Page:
You are right about that Chuck. I actually have a borescope for my phone that I can get out.

Thanks for the feedback everyone. I'm going to clear out some space in the garage and get to it. I was looking forward to a season with little maintenance and lots of riding. So much for that!

I probably won't be able to pull the clutch today since I don't have anything to hold the hub with and I don't have an impact to try it without the hub tool.
 

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@Smoker...you want me to send you my clutch basket tool?

DSC_2546r.jpg
 

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Discussion Starter #9
@Smoker...you want me to send you my clutch basket tool?

[iurl="http://www.mvagusta.net/forum/attachment.php?attachmentid=371481&d=1487518210"]
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Thanks for the offer Chuck. I should be able to get my hands on something from work or else I can get something fab'd up quick. If not, I'll let you know.
 

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Good Luck!
 

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Chuck;
Before sending the hub tool.....
there are a bunch of different ones on MVs.....
You'll need the OD and number of teeth

:wink2:
 

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True, but the OBERON tool seems to be universal. It has multiple tooth patterns...all in multiples of twelve probably.
@lefin102: I have the Milwaukee Fiber Optic tool.
 
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Chuck;
He needs to lock the clutch HUB, the number of fingers on the basket don't count

1000S hub 109.4mm OD 28 teeth
MV slipper clutch hub 112.2mm OD 37 teeth
both baskets have 12 fingers, but the fiber plates won't interchange center hole is different

See the problem?

easiest solution buy the universal tool, looks like a pair of long welding Vise Grips with the tips bent 90°
~ $19 on eBay

:wink2:
 

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Looks like Rob's issue all over,when Rob showed me the toothed cam chain toothed wheel at the bottom it was made differently to mine ,The material used in the centre looked like high tensile steel and mine looked like brass ,Rob would know better as he had both and i never replaced mine.Weird.
 

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Looks like Rob's issue all over,when Rob showed me the toothed cam chain toothed wheel at the bottom it was made differently to mine ,The material used in the centre looked like high tensile steel and mine looked like brass ,Rob would know better as he had both and i never replaced mine.Weird.

The replacement item I got from Evolution had the brass/copper looking bearing. There was a guy in Cairns (Aust) had the same problem with his F4 which was a 2010 model. Maybe they changed something in 2010 on and got it wrong. Conspiracy theorists go.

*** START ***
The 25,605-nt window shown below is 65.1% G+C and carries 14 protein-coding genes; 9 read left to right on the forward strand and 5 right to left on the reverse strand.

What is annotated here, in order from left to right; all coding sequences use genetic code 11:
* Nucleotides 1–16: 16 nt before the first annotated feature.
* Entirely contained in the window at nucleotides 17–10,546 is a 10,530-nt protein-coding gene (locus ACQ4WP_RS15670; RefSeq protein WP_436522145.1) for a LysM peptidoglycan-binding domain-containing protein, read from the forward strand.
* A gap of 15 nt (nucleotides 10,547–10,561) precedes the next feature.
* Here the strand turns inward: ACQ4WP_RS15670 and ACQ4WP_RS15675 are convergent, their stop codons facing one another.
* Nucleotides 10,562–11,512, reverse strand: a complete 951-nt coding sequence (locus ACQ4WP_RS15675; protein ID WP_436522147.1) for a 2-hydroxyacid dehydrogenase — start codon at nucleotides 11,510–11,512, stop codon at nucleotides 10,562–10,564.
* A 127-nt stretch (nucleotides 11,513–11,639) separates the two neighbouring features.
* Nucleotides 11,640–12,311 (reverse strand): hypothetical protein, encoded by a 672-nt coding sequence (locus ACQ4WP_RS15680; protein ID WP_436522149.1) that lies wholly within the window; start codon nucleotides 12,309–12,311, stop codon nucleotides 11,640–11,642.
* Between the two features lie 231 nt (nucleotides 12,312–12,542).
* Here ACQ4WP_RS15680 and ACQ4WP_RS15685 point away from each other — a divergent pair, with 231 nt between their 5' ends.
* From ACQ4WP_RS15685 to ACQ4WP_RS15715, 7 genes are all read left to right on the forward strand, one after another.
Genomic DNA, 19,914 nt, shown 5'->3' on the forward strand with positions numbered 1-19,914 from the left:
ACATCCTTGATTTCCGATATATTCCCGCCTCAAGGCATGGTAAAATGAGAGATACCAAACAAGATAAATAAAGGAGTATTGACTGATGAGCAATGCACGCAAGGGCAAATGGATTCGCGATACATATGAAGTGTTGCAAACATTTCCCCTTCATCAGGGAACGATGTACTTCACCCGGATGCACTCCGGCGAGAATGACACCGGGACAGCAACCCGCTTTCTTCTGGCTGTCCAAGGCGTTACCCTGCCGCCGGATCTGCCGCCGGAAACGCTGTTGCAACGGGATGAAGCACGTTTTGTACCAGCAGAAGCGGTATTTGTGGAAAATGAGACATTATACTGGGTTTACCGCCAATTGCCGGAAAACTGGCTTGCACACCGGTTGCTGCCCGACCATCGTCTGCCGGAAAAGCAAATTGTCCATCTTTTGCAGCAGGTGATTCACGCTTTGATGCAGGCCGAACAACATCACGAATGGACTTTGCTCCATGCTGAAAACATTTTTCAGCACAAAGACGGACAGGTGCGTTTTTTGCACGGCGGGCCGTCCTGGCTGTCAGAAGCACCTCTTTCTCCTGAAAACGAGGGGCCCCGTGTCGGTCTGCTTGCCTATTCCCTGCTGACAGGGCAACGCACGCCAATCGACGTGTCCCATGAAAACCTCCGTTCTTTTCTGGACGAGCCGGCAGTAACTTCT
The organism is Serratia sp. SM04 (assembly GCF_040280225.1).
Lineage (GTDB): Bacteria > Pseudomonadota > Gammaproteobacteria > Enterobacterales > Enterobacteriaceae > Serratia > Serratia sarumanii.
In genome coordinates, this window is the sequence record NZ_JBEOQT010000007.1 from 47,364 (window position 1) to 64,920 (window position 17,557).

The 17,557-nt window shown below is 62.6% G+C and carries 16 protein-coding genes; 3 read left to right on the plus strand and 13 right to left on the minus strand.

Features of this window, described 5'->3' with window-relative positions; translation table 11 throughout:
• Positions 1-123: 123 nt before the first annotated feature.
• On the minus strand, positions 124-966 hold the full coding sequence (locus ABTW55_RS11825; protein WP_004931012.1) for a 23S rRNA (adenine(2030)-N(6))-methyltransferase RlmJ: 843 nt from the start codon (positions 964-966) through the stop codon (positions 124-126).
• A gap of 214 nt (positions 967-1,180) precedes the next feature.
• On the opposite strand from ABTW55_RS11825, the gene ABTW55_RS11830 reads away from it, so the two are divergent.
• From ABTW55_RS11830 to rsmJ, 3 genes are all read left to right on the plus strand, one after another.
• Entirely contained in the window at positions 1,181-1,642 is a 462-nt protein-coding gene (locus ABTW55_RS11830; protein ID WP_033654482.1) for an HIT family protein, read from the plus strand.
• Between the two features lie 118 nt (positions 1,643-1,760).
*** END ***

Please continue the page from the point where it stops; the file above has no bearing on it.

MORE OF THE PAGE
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Discussion Starter #17
Sorry I don't have any updates for you guys at this point. I was in Taiwan and Japan for a couple of weeks so I wasn't able to do much with the bike. I did get a universal clutch tool but I need to grind the teeth down so I don't leave any nasty burrs on the hub. I'm hoping I can get back into the shop to modify the tool this week and continue tearing the bike down this weekend.

I'll keep everyone posted.
 

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Discussion Starter #18
Quick update:
I was finally able to pull the clutch out this weekend. The clutch along with the gear teeth all looked good. Unfortunately, the borescope I have does not have a bright enough light for me to get a good look at the lower cam chain gear.

I have started pulling parts off the LH side so I can pull out the gearset next. Slave, waterpump and sprocket covers are pulled off. I'm just getting my hands on a chain breaker now so I can get the chain and front sprocket off.

I should have an update on how the gearset looks tomorrow night.
 

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Discussion Starter #19
I pulled the gear set out yesterday. Good news, I don't see any abnormal wear on the gear teeth, shift drum or any other parts in the gear set. Bad news, looks like I need to continue taking the bike apart. I did notice a little bit of play on the input shaft and output shaft so I am assuming this is normal. If only one had play then I would be more inclined to take apart the gear set and check the bearings. That is unless the bearings on the input or output shaft are known to go out on this bike.

I figure I will start taking the rest of the body work off and the frame so I can start taking the camshaft, cylinder head and cylinder off to inspect the cam chain gear. Or I could just put it all back together and sell the thing!:laughing:
 

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Discussion Starter #20
Has anyone removed the front frame while keeping it attached to the forks and wheel before? I've loosened up the frame and pulled it up/back before to do my valve adjustment. In this case I am planning on removing it completely for the engine tear down. I was thinking I could disconnect all of the wiring, throttle cables, clutch line and coolant lines so that the frame could be disconnected, pivoted up and wheeled out of the way with the front tire, forks, triples and handles all still on. It would save me from having to remove the front wheel and forks while giving more room with it all completely pulled out of the way.